Mother’s Day is one of the most appreciated days in the year for me – seeing things from both ends of the mother-daughter relationship and having many other important women in my life. Motherhood is definitely an experience that changes us forever and in so many ways. One of the first things you learn is to put another human being’s needs ahead of yours at all times and develop endurance for dealing with testing behaviours. Becoming a mother means to me protecting your child and watching out for her best interests 24/7, then also constantly asking yourself whether she is exposed to all the right things she needs to learn in order to make it in this life. Having my own baby even changed the way I looked at and cared about other people’s children.
Among other things I became more self-protective too. Fears that never crossed my mind before – when I visited some of the ugliest places during my earlier, investigative journalism years, when I walked alone the streets of New York city as late as 3 am, or rode every possible roller coaster that came my way from coast to coast – became more real for me. In fact, not only I started consciously exercising more care but my body’s physical reaction changed as well. Almost instantly I lost any taste for the thrills, and roller coasters started making me intolerably sick. I ascribed it to the maternal instinct kicking in at some primal level to make sure I’d be there for my child as long as possible.
All the things my parents did to protect me growing up made perfect sense after I became a mother. I started seeing my own Mom in a whole new light, with even deeper appreciation. Neuroscientists agree that motherhood causes permanent brain changes in women and some even compare it to discovering a new room in the house you have always lived in. Once a mother is, basically, always a mother – I believe this statement is true at so many levels. Most of us can agree it’s a function for life.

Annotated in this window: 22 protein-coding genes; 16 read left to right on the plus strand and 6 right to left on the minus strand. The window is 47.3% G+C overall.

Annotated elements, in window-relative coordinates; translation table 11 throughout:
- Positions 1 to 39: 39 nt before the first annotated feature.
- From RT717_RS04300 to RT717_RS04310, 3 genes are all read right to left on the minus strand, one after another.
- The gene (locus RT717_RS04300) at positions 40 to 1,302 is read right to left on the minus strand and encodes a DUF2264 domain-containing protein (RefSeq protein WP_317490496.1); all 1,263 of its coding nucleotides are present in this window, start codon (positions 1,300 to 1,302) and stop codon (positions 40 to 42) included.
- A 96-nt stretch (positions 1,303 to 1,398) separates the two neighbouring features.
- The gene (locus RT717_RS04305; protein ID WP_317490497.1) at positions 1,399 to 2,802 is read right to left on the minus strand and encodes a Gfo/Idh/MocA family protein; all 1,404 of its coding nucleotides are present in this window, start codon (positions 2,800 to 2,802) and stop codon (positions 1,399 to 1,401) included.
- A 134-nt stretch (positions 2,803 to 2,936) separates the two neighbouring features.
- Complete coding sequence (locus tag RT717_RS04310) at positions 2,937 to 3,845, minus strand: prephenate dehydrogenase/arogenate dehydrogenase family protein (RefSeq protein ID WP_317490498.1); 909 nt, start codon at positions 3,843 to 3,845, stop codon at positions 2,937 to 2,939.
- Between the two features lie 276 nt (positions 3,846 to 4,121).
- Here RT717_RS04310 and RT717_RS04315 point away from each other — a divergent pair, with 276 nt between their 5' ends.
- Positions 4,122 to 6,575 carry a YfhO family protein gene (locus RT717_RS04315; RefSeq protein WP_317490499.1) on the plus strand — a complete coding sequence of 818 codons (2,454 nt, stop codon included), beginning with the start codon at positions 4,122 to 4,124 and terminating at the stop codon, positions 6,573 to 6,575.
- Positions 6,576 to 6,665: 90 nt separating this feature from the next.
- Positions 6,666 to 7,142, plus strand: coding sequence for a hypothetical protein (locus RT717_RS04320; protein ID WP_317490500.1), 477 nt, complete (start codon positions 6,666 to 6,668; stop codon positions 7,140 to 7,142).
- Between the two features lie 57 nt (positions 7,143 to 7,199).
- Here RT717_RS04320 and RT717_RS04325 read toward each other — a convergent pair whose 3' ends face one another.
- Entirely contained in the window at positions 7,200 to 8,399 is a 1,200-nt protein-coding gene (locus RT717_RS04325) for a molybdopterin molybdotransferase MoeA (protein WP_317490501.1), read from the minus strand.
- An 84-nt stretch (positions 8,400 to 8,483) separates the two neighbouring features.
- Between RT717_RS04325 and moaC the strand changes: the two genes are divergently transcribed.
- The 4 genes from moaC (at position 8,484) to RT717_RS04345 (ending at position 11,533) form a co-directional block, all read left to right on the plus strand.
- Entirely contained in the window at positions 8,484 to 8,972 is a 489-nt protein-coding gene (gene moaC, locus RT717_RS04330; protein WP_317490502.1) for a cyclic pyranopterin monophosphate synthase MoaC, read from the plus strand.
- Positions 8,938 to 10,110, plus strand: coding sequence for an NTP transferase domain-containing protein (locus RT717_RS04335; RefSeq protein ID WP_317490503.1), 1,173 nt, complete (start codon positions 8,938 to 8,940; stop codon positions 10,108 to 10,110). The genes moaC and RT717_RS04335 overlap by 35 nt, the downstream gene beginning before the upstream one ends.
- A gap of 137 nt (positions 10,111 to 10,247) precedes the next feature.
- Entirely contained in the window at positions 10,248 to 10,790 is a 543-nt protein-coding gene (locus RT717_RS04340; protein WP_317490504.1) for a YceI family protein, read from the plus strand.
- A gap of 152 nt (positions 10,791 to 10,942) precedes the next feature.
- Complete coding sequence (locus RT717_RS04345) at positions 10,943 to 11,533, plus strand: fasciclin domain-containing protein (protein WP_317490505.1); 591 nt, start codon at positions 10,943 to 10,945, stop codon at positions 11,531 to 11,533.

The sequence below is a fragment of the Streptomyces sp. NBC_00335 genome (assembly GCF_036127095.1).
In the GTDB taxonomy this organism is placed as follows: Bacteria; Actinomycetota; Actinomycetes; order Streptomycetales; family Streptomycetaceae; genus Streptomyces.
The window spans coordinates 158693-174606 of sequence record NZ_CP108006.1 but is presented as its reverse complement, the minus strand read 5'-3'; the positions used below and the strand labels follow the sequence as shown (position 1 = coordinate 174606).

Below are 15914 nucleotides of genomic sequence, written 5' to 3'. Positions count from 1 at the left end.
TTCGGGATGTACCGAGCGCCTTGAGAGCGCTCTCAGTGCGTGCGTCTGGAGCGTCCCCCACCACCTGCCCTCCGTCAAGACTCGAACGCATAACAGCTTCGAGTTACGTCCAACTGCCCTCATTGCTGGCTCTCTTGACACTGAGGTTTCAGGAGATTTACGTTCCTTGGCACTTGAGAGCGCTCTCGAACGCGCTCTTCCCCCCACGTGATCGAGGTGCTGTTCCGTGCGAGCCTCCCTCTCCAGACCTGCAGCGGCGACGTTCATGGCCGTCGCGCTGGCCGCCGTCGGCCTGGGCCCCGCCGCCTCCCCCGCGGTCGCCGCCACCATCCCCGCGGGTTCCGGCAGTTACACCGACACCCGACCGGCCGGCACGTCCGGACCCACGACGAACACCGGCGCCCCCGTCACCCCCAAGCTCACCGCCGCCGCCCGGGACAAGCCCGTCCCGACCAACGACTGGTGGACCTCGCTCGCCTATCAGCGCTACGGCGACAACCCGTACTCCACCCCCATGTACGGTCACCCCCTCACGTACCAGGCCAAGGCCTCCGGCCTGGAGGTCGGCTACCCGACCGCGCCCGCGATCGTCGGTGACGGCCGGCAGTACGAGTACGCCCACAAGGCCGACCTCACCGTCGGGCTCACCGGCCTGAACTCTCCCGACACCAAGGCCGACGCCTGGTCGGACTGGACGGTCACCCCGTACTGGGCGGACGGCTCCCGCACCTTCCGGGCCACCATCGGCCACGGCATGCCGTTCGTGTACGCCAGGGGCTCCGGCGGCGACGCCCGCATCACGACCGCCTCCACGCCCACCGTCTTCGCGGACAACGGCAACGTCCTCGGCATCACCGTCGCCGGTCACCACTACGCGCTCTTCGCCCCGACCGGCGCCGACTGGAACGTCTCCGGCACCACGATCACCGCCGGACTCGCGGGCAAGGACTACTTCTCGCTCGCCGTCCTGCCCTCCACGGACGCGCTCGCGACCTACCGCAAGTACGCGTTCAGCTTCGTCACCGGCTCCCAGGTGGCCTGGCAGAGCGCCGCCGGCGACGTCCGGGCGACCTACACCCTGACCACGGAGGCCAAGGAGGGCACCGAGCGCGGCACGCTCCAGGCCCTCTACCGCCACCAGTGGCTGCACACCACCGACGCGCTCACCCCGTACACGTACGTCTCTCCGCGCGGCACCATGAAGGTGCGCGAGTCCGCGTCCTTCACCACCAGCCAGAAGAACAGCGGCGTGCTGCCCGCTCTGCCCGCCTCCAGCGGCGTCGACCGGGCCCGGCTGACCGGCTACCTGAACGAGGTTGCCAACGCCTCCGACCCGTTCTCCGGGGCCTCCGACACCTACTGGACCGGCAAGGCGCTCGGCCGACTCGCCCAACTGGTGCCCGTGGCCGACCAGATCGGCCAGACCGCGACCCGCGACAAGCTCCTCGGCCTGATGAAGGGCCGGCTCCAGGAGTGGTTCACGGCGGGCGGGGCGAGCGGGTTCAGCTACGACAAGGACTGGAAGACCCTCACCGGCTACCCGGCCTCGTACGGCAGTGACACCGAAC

But the question I have today is – does motherhood define us? I know many women who do define themselves by being someone’s mother so my opinion on this might not be the most popular one out there. To explain what defining yourself with motherhood means I will use the description from Eckhart Tolle: you derive your sense of self largely from the function of motherhood and it becomes overemphasized, exaggerated and takes you over.
Here are a few of the problems I have witnessed with basing your entire identity on this single, however significant function:
- As much as we love our children and wish them the best of everything in this life, we may not realize that catering to the child’s every desire will backfire. This will spoil our children and create in them a completely unrealistic expectation of what real life is about.
- Another category of people identifies themselves with their parenthood role so deeply that they don’t realize how they are trying to fulfill their own dreams and aspirations through their children. You may have your own examples of parents who push their children into sports or performances so fiercely, that it becomes obvious how it’s done in a misguided attempt to boost their own ego through children’s achievements. In the most extreme cases, this is done even at the expense of their beloved child’s well-being.
- Allowing the identity of motherhood take over who we are, we risk being unable to separate ourselves from it long after our day-to-day parenting duties ceased to be necessary. I have seen some “children” who are well into their 30s or 40s and still heavily rely on their parents’ approval for choices they make and decisions they take in their adult lives. These are usually raised by mothers who don’t see an issue with their own imposing parenting style and are convinced they always need to have the last say when it comes to choosing what’s best for those they had brought into this world.
I understand how most of the things I described above are often done out of love for our children and maybe even out of the desire to be the best possible parent we can be. But how about learning to fulfill this ever-so-important role of motherhood (or parenthood in general) without allowing it to absorb your entire identity. Are there more to women than being mothers? Can you think of any other meaningful ways your kids would identify you besides being their Mom? If so, I would love to hear from you!